Christmas Moisture Improves Drought Conditions in North Carolina
In the latest drought monitor released Thursday, North Carolina’s drought situation improved with the moisture received in the days after Christmas, with 31% of the state now being drought free; the Coastal Plain and the counties bordering Tennessee, up from 19% last week. The area of the state reporting abnormally dry conditions was reduced from 80% to just shy of 69%, bordering the Piedmont to the east and west. The area reporting moderate drought conditions was reduced from 61.5% to 38% in the Piedmont, and the area showing severe drought was reduced from 5% to 1.5% in Mecklenburg and Union counties.
Warm & Wet Conditions Predicted for Eastern US
USDA meteorologist Mark Brusberg has the national weather forecast for January 9th through the 15th:
“The 8-14 day outlook is near to above normal temperatures over most of the eastern half of the US and wet conditions are expected to continue.”
South Carolina Sees Marginal Improvement in Latest Drought Monitor
In the latest drought monitor released Thursday morning, moisture in the days following Christmas has improved the state’s drought situation slightly. The area experiencing abnormally dry conditions has been reduced from 100% last week to 99% this week, with the northeastern coastal corner of Horry County being drought free. The area in moderate drought has been reduced from 77% to 73%, in the upstate, the area experiencing severe drought was reduced from 36% to 33%, and the area reporting extreme drought remained the same at 2.25% in Edgefield, McCormick and Greenwood Counties.
NC State CALS Holding Listening Sessions Across the State
The NC State College of Agriculture and Life Sciences is asking for your input in developing a strategic plan to guide the college’s future. All interested parties are invited to attend one of several listening sessions to be held around the state beginning Monday in Raleigh at the McKimmon Conference Center at noon, and again on Monday evening at the NC Farm Bureau on Glenwood Avenue. These listening sessions continue around the state through February 8th. For more information on times and locations, click here
Congressman Lucas Pleased with Passage of American Taxpayer Relief Act
House Ag Committee Chair Frank Lucas says he is pleased with passage of the American Taxpayer Relief Act. For one thing – the bill provides a one year extension of the 2008 Farm Bill…
“It gives agricultural producers certainty and allows the agriculture committees in congress to continue working on a five year comprehensive farm bill.”
At its core – the legislation was designed to avert the fiscal cliff. Lucas says it postpones sequestration and provides permanent tax relief for families, farmers and small businesses – while preventing an enormous tax increase on all Americans…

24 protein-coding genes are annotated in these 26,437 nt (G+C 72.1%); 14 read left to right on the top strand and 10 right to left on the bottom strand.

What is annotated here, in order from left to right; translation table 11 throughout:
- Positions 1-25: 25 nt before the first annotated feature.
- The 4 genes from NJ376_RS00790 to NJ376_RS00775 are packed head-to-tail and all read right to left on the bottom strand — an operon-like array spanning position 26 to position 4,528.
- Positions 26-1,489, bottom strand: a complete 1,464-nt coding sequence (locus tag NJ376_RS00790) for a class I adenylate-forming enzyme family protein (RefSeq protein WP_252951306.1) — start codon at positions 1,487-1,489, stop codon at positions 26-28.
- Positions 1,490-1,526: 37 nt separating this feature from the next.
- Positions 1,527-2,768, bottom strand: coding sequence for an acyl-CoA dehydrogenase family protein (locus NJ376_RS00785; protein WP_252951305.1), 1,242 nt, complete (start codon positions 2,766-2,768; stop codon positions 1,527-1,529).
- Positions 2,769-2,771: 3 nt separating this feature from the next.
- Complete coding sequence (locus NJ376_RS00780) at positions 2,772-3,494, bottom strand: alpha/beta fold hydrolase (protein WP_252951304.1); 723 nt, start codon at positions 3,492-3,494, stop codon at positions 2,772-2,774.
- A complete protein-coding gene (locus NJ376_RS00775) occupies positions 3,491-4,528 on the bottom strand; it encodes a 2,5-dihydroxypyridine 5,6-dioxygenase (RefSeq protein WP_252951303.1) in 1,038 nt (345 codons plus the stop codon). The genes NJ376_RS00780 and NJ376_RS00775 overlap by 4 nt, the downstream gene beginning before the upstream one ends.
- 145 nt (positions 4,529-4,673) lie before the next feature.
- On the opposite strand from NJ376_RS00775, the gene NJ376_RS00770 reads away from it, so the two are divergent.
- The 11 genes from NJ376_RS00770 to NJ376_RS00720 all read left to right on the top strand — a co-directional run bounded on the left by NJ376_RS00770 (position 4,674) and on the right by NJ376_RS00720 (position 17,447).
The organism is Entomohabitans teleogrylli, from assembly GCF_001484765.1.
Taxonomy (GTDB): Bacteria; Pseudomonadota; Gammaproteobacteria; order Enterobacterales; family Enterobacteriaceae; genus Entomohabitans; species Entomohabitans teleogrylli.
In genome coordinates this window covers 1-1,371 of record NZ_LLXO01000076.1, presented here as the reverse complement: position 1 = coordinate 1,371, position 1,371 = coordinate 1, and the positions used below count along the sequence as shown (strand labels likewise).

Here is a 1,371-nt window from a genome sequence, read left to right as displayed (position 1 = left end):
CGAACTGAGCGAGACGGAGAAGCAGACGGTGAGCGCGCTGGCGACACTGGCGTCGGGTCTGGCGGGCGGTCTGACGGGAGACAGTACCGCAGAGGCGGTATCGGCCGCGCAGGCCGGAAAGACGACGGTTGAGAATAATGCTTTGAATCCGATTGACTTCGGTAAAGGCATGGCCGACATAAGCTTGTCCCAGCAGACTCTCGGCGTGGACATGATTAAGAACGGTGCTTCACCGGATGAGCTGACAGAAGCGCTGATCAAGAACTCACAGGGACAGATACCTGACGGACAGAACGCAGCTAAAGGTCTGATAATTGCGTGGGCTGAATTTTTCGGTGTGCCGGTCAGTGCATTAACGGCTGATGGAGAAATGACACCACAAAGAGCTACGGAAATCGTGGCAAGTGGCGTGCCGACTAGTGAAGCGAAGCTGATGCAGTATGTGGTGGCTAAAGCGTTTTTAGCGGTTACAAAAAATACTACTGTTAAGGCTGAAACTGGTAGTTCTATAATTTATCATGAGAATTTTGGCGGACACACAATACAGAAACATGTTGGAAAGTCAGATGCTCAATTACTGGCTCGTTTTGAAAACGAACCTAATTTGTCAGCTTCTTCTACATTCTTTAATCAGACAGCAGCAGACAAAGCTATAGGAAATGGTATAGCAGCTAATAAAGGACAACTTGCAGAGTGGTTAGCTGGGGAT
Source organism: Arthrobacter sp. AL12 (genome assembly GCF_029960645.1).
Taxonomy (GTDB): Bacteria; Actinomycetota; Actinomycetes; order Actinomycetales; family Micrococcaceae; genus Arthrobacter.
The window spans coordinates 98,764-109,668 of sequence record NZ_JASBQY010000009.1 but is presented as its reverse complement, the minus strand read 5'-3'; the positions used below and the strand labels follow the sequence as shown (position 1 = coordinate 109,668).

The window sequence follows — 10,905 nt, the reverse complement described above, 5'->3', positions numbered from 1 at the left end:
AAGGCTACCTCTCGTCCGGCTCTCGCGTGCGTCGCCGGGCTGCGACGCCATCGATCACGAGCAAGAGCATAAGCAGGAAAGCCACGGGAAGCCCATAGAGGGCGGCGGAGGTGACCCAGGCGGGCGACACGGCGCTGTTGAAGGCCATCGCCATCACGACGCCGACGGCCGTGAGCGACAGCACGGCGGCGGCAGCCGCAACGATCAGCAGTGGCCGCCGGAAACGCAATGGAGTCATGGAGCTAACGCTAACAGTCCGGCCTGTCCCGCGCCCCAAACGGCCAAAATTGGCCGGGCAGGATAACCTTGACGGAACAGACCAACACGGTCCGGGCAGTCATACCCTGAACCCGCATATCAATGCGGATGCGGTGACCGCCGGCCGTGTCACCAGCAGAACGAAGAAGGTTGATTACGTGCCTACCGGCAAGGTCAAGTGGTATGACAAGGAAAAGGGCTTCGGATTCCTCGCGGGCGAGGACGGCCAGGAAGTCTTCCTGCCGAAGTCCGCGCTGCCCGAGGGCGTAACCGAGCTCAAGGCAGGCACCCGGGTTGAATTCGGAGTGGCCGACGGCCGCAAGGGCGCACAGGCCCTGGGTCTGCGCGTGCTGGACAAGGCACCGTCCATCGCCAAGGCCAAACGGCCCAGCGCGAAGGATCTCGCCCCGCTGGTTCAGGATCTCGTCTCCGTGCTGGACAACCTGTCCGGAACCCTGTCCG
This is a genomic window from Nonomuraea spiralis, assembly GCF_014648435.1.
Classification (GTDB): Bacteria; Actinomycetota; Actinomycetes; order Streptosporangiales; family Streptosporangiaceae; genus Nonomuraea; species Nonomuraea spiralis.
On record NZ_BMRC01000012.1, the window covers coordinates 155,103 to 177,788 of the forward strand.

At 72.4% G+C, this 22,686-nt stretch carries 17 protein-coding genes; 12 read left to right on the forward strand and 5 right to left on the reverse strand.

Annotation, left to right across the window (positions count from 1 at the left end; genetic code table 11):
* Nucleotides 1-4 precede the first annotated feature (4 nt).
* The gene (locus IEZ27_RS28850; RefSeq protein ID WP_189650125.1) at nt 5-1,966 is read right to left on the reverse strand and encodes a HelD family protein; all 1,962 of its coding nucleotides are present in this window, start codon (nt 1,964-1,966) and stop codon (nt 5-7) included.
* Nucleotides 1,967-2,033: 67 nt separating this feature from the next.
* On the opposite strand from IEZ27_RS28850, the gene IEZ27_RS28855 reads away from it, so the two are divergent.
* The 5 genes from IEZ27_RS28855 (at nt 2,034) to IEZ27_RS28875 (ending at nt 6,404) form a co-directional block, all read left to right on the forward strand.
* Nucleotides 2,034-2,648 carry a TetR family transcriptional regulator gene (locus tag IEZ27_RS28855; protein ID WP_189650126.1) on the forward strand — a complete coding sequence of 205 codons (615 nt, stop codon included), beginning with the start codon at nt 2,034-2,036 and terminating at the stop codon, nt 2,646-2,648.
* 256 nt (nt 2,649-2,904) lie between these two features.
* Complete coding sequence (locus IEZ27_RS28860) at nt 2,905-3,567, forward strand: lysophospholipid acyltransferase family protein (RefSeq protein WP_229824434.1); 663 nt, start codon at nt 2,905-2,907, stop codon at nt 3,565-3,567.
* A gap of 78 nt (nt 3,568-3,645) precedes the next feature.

“Specifically, this bill locks in place current tax rates for middle class families, provides a permanent patch for the alternative minimum tax and holds down the death tax for farmers and ranchers.”
But Lucas says the legislation is only one step in the process of solving Washington’s spending problem. Now he says it’s time for the President to work with Congress to address our 16-trillion dollar debt and find responsible, commonsense ways to cut spending and grow our economy.
Dairy Producers Want More Than Status Quo
Congress passed an extension of the 2008 Farm Bill as part of its fiscal cliff bill early this week. National Milk Producers Federation’s Chris Galen says most of the farm bill is good for another nine-months – but some other programs – like the dairy price support program – go through the end of the year. Many people were concerned about the dairy cliff – and the possibility of eight-dollars per gallon milk – if Congress wouldn’t have taken action. Galen says it would have taken awhile without a new farm bill or extension for consumers to see any change…
“We would have been on the phone with the USDA on Jan 2 if they wouldn’t have passed this deal asking them to move forward with the permanent ag law. The reason is not because we think this is a good policy over the long term, its not sustainable for months, but we need to have some tool to use to hold congress’ feet to the fire.”
For dairy – Galen says it’s déjà vu all over again with the same programs from last year – which is frustrating. Galen says the issue for farmers is that they don’t have a meaningful safety net that results in meaningful payments for them
Bear Baby Boom on the Way in NC
Fewer bears were harvested in North Carolina's hunting season which ended Tuesday, meaning that there could be a bumper crop of cubs born in the coming spring.
Bear biologist Mike Carraway says cubs typically are born in January and emerge from dens with their mothers in the spring. Carraway goes on to say the N.C. Wildlife Resources Commission already gets hundreds of bear nuisance complaints a year.
Preliminary numbers show that 698 bears were killed in the bear hunting season, a 28 percent drop compared to 2011.
Report Shows Farmer’s Share of Retail Food Dollar
The latest Farmer’s Share report was released by National Farmers Union and Among the statistics in the December report – dairy farmers received $1.81 for a gallon of fat free milk that retailed at $4.19 and wheat farmers netted just 20-cents of the $3.59 retail price of a loaf of bread.
The report is based on calculations derived from the monthly Agriculture Prices report from USDA’s National Agricultural Statistics Service and compared to price points of common grocery food items at a Washington, D.C. Safeway supermarket.